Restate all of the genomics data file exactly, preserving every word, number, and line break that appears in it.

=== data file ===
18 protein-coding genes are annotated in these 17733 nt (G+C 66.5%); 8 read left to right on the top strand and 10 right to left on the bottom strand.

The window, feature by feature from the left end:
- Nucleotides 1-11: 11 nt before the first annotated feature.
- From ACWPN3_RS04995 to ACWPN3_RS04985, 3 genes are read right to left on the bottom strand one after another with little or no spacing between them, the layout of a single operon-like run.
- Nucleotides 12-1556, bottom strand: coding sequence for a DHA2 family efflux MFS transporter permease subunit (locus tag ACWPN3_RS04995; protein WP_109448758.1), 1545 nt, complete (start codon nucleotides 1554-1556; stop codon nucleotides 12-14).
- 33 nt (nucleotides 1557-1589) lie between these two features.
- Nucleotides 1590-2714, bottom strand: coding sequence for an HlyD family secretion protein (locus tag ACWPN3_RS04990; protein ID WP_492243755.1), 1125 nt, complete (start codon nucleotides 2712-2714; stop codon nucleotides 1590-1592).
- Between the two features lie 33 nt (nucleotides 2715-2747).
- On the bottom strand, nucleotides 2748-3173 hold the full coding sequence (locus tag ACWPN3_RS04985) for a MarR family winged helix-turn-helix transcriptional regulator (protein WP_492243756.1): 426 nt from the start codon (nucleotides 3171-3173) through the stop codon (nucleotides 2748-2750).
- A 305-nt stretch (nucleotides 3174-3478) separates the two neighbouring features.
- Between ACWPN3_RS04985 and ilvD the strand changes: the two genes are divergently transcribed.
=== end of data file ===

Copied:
18 protein-coding genes are annotated in these 17733 nt (G+C 66.5%); 8 read left to right on the top strand and 10 right to left on the bottom strand.

The window, feature by feature from the left end:
- Nucleotides 1-11: 11 nt before the first annotated feature.
- From ACWPN3_RS04995 to ACWPN3_RS04985, 3 genes are read right to left on the bottom strand one after another with little or no spacing between them, the layout of a single operon-like run.
- Nucleotides 12-1556, bottom strand: coding sequence for a DHA2 family efflux MFS transporter permease subunit (locus tag ACWPN3_RS04995; protein WP_109448758.1), 1545 nt, complete (start codon nucleotides 1554-1556; stop codon nucleotides 12-14).
- 33 nt (nucleotides 1557-1589) lie between these two features.
- Nucleotides 1590-2714, bottom strand: coding sequence for an HlyD family secretion protein (locus tag ACWPN3_RS04990; protein ID WP_492243755.1), 1125 nt, complete (start codon nucleotides 2712-2714; stop codon nucleotides 1590-1592).
- Between the two features lie 33 nt (nucleotides 2715-2747).
- On the bottom strand, nucleotides 2748-3173 hold the full coding sequence (locus tag ACWPN3_RS04985) for a MarR family winged helix-turn-helix transcriptional regulator (protein WP_492243756.1): 426 nt from the start codon (nucleotides 3171-3173) through the stop codon (nucleotides 2748-2750).
- A 305-nt stretch (nucleotides 3174-3478) separates the two neighbouring features.
- Between ACWPN3_RS04985 and ilvD the strand changes: the two genes are divergently transcribed.